Foxconn says it is returning to its plan to make flat screen panels at a new plant in Wisconsin following an appeal from President Donald Trump.
The Taiwan-based electronics manufacturer caused a storm this week when it said it was considering dropping plans to build the panels at the facility, even though it said it was still anticipating hiring 13,000 workers. The company has been promised $4 billion in state and local incentives to develop the Wisconsin facility.
In a statement Friday, Foxconn said that after a call between Trump and its chairman, Terry Gao, the company has decided to stick with its manufacturing plans after all.
“Our decision is also based on a recent comprehensive and systematic evaluation to help determine the best fit for our Wisconsin project,” the company said.
A Foxconn spokesperson said she was not aware of any additional incentives or inducements that were offered to the company in the conversation with Trump.
She also could not say how the decision affects the mix of work to be done on the site, or how many of the hired workers would be involved in manufacturing. She also could not say how many employees would be tech workers and engineers doing research and development.
Earlier this week, Louis Woo, special assistant to Gou, told Reuters that the company planned to create a “technology hub” in Wisconsin rather than a factory promised by Trump and former Wisconsin Governor Scott Walker. The facility would largely consist of research facilities along with some packaging and assembly operations. Woo said three-quarters of Foxconn’s eventual jobs will be in research and development and design, not blue-collar manufacturing jobs. He said it would not be a factory.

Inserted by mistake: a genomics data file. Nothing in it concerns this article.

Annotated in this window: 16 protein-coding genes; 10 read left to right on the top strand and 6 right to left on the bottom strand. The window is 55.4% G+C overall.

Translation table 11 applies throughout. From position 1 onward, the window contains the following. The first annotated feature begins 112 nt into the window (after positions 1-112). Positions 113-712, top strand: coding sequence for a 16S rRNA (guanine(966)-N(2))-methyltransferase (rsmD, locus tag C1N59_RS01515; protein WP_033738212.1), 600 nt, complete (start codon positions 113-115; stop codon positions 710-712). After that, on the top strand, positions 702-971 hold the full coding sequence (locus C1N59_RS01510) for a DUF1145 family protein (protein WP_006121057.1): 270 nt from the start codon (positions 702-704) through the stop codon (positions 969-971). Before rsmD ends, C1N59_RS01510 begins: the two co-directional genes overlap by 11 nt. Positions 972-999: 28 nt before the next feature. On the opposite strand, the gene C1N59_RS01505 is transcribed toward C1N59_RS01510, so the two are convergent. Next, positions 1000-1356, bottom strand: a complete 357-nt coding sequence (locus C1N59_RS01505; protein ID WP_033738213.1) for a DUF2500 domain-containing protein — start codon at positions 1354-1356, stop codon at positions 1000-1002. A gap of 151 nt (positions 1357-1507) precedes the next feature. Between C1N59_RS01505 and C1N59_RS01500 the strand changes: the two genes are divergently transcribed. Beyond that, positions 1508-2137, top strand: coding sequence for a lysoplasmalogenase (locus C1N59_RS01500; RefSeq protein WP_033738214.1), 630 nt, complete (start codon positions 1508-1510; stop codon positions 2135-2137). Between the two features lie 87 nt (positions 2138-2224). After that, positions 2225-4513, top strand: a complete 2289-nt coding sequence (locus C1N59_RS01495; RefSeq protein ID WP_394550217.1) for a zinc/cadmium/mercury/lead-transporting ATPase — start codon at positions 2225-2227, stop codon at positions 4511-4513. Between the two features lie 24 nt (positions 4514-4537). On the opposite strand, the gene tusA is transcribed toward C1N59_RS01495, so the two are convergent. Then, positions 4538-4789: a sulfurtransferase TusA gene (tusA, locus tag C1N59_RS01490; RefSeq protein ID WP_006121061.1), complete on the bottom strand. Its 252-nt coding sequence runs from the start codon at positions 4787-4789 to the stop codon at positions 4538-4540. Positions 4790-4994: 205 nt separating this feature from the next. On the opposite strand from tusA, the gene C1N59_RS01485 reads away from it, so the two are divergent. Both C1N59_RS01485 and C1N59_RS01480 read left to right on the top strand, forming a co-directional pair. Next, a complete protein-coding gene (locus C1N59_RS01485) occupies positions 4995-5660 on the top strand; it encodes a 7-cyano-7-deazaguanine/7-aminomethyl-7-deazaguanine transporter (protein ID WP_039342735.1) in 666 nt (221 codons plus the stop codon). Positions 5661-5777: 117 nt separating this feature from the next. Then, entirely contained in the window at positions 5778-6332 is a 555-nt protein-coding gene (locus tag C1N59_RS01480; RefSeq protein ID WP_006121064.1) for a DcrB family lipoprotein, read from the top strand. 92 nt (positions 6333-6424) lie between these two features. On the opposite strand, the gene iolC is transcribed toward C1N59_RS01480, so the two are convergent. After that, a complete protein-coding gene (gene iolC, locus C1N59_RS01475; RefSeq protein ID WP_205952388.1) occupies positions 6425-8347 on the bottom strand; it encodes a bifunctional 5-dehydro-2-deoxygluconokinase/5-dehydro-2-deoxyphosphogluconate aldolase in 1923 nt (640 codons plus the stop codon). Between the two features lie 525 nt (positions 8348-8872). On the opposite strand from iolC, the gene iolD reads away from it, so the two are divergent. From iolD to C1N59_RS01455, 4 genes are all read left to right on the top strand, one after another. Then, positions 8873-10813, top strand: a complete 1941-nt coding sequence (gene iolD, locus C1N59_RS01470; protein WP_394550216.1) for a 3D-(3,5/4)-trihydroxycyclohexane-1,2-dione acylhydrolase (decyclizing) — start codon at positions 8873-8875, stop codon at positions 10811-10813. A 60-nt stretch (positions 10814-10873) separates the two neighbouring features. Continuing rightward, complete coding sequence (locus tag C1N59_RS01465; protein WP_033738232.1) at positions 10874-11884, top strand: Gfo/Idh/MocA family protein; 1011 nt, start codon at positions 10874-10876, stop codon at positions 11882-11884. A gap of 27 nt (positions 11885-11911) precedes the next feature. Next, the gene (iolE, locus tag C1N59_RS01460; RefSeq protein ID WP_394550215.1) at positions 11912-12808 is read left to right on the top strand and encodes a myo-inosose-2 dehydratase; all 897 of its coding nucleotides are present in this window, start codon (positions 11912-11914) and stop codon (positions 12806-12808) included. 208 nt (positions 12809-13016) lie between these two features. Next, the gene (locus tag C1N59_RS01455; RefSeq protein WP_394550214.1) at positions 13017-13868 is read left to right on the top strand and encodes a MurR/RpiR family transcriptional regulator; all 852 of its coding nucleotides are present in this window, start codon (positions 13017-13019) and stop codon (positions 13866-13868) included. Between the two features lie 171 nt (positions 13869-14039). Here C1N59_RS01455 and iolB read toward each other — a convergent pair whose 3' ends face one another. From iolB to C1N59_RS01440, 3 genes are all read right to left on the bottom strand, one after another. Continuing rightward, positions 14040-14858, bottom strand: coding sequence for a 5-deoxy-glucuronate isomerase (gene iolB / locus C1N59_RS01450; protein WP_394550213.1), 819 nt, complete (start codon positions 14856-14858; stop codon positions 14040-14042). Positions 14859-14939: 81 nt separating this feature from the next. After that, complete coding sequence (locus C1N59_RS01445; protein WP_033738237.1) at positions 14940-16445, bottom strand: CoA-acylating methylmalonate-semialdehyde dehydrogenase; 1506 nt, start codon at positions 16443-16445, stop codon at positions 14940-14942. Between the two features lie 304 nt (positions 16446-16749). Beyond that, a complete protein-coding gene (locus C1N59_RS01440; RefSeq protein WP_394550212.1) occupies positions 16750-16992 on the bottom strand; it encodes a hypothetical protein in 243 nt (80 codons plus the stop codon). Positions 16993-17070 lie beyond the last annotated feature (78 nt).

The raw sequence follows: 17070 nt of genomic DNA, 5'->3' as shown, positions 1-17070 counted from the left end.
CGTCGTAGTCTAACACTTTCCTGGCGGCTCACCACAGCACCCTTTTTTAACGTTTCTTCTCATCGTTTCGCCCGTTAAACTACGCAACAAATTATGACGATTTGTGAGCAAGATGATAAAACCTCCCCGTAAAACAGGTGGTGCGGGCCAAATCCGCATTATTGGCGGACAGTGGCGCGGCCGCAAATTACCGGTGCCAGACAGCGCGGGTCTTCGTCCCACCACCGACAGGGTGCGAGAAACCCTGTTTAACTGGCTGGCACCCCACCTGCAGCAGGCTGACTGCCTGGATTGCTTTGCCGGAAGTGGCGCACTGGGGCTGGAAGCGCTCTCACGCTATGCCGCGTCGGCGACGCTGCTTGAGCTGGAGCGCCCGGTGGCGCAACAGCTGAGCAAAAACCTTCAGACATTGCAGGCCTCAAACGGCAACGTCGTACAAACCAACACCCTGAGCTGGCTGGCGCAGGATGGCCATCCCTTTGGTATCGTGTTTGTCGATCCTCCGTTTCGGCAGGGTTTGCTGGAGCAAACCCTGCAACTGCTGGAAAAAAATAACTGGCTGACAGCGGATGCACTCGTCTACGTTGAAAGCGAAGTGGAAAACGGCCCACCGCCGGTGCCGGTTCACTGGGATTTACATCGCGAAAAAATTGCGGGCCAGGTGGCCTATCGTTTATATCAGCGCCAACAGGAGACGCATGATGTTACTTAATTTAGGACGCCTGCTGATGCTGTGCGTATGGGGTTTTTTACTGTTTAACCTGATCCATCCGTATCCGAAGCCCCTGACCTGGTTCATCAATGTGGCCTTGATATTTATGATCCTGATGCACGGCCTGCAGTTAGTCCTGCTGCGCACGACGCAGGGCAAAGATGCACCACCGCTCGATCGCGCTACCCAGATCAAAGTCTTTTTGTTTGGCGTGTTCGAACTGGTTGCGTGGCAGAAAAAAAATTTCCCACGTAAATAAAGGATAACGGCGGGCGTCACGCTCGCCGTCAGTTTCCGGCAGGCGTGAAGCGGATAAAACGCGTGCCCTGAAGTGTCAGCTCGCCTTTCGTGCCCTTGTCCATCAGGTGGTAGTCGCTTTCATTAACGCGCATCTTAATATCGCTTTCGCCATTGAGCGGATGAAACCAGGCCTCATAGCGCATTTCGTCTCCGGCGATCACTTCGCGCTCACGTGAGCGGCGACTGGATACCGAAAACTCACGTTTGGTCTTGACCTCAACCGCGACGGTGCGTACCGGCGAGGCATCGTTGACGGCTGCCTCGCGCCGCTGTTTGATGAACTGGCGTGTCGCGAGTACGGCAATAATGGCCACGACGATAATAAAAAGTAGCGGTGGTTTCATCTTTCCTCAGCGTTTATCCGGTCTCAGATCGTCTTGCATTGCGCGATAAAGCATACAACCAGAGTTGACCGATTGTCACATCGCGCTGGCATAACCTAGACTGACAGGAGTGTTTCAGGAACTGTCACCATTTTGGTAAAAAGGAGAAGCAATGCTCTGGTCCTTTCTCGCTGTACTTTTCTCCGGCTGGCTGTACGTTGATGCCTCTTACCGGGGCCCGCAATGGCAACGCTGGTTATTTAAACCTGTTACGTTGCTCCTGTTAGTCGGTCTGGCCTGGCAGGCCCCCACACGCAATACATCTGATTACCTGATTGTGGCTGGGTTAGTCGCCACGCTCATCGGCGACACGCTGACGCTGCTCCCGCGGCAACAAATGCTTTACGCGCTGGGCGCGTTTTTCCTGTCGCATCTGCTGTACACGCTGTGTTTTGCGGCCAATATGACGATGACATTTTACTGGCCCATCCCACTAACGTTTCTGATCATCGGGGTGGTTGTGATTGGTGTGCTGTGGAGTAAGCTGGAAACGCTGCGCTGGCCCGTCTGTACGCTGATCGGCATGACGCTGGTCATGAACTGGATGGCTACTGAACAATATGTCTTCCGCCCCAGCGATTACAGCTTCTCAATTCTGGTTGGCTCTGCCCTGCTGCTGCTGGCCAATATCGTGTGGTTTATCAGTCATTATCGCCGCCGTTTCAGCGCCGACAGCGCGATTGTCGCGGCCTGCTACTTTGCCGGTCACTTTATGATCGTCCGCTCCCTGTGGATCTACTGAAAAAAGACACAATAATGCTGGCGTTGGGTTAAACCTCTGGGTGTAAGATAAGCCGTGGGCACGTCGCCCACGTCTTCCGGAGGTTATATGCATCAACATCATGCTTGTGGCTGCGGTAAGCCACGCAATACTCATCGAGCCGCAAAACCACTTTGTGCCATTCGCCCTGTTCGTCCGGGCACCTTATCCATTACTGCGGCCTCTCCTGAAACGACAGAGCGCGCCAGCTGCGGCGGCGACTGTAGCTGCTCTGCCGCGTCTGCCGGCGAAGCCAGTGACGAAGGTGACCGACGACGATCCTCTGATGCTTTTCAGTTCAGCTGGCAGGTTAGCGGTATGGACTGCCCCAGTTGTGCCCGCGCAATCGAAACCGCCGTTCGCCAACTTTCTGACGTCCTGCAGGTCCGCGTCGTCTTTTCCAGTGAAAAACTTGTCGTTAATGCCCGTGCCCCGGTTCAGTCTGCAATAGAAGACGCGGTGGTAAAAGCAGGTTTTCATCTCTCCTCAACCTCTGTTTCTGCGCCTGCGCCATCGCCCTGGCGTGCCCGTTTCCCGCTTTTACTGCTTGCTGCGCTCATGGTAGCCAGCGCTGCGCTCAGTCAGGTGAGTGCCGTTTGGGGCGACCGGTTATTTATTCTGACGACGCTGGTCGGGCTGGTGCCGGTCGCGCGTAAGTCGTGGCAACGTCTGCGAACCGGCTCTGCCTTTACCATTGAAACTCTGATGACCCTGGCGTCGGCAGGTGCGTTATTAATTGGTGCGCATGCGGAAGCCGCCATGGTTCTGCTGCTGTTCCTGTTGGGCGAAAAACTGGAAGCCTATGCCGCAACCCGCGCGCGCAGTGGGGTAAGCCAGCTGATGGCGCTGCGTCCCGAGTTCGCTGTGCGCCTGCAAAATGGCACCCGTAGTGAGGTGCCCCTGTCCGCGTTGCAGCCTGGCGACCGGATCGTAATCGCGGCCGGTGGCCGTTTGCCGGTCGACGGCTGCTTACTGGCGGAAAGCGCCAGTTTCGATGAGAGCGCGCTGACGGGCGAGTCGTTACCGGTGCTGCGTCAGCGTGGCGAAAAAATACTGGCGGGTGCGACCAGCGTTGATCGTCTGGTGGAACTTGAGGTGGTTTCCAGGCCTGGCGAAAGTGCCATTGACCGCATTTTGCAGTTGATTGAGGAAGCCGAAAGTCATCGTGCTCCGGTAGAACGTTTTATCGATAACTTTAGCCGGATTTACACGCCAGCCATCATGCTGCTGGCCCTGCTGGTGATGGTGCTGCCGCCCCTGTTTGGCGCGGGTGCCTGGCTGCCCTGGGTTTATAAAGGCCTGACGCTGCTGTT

Foxconn said changing global market conditions had made it reconsider plans to build flat screens in Wisconsin. It said that it would do some manufacturing on site, but would only commit to less extensive products, such as high-precision molding and system-integration assembly. It did not deny the statements made by Woo, including his comment that the Wisconsin plant could not compete in making flat screens.
Those comments caused a stir because when Foxconn announced plans to build flat screen panels in Wisconsin, it was heralded by President Trump and his supporters as proof of manufacturing jobs moving back to the United States. Critics said the $4 billion package of tax breaks and incentives Foxconn received – the richest ever offered to a foreign business to locate a plant – was an example of corporate welfare.
Trump on Friday hailed the company’s decision to resume plans to build flat screens in Wisconsin.
“Great news on Foxconn in Wisconsin after my conversation with Terry Gou!” he tweeted shortly after the announcement.
Even still, Foxconn has scaled back plans from what was originally announced in late 2017 when it indicated it would build large flat screens, the types used in big screen televisions and other high end product. By groundbreaking last summer, it had shifted to much smaller flat screens, the types used in consumer electronic products like appliances and autos. It is the latter product, the small screens, that are back in its plans as of Friday.
And Foxconn could not say how many of the flat screens it will build in Wisconsin under the latest plans as compared to its original announcement.
Some experts following the facility’s development have doubts about whether Foxconn will ever follow through on completing the Wisconsin plant. Steven Deller, an economics professor at the University of Wisconsin, laughed when told of the latest announcement Friday afternoon, pointing to other promised Foxconn plants that were never built.
“I think they’re playing games,” he said. “They’ve done the same thing to India, Brazil and Pennsylvania. They have a track record of making promises and not living up to them.”
Deller said from the beginning of the negotiations it made zero sense to build a flat screen plant in the United States.
“These kinds of screens have become a commodity,” he said. “The only way to be competitive is to drive costs down as much as possible. That means going to Asian markets for cheap labor. The R&D component, that makes sense. If you’re looking at expanding your product line, it makes sense to do it in the US.”
CNN’s Betsy Klein contributed to this story.